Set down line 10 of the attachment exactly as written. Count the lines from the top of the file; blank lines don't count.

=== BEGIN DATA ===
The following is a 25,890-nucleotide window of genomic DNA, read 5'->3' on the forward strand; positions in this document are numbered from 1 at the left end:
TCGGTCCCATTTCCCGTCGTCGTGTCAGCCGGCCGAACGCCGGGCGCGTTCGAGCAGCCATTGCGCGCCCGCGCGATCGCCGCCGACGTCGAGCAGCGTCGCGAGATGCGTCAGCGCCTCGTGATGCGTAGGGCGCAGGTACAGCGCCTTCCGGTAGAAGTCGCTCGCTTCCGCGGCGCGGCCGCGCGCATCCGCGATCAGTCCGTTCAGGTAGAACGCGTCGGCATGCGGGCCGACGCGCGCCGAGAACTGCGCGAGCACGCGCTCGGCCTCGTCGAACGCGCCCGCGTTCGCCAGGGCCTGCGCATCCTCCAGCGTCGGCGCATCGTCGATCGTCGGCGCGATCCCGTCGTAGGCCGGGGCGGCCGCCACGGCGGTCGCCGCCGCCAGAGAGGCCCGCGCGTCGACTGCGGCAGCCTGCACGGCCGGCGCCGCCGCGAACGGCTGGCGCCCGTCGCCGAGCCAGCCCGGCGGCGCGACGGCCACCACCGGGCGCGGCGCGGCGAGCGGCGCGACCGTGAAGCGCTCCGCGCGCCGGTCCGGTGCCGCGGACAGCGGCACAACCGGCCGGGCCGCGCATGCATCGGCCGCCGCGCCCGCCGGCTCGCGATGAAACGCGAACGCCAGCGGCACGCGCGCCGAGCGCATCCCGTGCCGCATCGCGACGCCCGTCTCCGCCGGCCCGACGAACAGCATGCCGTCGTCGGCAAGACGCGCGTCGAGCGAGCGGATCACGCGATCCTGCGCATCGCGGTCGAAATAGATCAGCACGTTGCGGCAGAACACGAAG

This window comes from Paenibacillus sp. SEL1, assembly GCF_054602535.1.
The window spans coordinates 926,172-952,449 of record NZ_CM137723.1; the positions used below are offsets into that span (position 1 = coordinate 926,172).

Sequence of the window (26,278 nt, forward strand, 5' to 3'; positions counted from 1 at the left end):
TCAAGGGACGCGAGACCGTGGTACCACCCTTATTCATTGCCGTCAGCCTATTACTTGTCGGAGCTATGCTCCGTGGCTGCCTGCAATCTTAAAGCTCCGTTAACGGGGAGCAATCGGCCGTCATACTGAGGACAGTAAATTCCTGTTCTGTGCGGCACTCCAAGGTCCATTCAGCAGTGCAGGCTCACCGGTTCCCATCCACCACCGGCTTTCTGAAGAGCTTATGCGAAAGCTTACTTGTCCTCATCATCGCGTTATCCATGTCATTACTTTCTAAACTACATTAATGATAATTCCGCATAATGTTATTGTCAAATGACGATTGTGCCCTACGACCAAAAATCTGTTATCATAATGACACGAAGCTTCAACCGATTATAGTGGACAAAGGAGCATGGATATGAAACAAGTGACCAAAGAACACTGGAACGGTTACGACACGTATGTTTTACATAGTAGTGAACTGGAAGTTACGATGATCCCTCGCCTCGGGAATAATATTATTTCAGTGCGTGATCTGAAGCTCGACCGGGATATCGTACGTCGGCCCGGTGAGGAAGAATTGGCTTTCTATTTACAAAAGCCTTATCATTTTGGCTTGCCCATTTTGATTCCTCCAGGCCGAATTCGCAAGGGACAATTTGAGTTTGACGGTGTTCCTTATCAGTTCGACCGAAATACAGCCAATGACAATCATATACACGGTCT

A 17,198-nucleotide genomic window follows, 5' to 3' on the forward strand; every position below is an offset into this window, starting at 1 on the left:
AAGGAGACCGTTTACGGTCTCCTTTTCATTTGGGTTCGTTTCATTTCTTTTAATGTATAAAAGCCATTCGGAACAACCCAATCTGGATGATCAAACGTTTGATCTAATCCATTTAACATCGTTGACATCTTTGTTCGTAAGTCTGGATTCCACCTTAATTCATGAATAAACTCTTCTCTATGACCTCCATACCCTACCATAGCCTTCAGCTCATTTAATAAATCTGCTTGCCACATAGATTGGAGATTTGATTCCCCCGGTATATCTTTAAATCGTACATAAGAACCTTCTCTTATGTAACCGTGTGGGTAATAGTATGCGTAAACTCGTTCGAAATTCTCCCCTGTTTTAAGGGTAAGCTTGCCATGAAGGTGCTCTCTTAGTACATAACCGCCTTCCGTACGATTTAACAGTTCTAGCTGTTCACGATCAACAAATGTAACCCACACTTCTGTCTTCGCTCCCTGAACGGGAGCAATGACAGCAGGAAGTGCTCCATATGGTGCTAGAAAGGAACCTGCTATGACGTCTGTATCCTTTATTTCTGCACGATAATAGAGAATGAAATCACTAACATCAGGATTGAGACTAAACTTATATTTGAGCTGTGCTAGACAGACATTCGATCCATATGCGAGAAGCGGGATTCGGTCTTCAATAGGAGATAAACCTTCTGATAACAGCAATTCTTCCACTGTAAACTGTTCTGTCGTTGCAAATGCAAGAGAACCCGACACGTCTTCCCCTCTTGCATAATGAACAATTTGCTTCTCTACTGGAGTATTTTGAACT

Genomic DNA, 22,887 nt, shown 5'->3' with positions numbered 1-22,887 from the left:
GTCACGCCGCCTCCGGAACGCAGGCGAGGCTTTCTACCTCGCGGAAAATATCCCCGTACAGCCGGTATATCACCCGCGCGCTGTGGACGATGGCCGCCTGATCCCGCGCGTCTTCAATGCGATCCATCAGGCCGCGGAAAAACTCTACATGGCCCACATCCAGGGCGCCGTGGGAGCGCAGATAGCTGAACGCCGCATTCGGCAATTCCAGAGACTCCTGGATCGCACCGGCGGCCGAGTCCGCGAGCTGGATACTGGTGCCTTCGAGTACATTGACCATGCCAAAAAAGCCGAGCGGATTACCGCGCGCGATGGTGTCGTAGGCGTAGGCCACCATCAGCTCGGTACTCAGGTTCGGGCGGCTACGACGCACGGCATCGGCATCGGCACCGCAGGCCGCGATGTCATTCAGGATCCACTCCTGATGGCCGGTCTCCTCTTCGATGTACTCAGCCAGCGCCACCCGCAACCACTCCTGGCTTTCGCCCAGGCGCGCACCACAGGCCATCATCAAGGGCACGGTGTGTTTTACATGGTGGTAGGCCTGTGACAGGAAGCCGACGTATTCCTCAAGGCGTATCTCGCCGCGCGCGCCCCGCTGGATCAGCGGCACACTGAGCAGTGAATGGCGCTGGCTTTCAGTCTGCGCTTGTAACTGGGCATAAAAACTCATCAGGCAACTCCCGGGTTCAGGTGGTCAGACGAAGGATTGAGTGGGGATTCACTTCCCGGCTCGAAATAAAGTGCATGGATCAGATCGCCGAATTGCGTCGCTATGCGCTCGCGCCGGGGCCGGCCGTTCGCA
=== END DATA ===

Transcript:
GTCACGCCGCCTCCGGAACGCAGGCGAGGCTTTCTACCTCGCGGAAAATATCCCCGTACAGCCGGTATATCACCCGCGCGCTGTGGACGATGGCCGCCTGATCCCGCGCGTCTTCAATGCGATCCATCAGGCCGCGGAAAAACTCTACATGGCCCACATCCAGGGCGCCGTGGGAGCGCAGATAGCTGAACGCCGCATTCGGCAATTCCAGAGACTCCTGGATCGCACCGGCGGCCGAGTCCGCGAGCTGGATACTGGTGCCTTCGAGTACATTGACCATGCCAAAAAAGCCGAGCGGATTACCGCGCGCGATGGTGTCGTAGGCGTAGGCCACCATCAGCTCGGTACTCAGGTTCGGGCGGCTACGACGCACGGCATCGGCATCGGCACCGCAGGCCGCGATGTCATTCAGGATCCACTCCTGATGGCCGGTCTCCTCTTCGATGTACTCAGCCAGCGCCACCCGCAACCACTCCTGGCTTTCGCCCAGGCGCGCACCACAGGCCATCATCAAGGGCACGGTGTGTTTTACATGGTGGTAGGCCTGTGACAGGAAGCCGACGTATTCCTCAAGGCGTATCTCGCCGCGCGCGCCCCGCTGGATCAGCGGCACACTGAGCAGTGAATGGCGCTGGCTTTCAGTCTGCGCTTGTAACTGGGCATAAAAACTCATCAGGCAACTCCCGGGTTCAGGTGGTCAGACGAAGGATTGAGTGGGGATTCACTTCCCGGCTCGAAATAAAGTGCATGGATCAGATCGCCGAATTGCGTCGCTATGCGCTCGCGCCGGGGCCGGCCGTTCGCA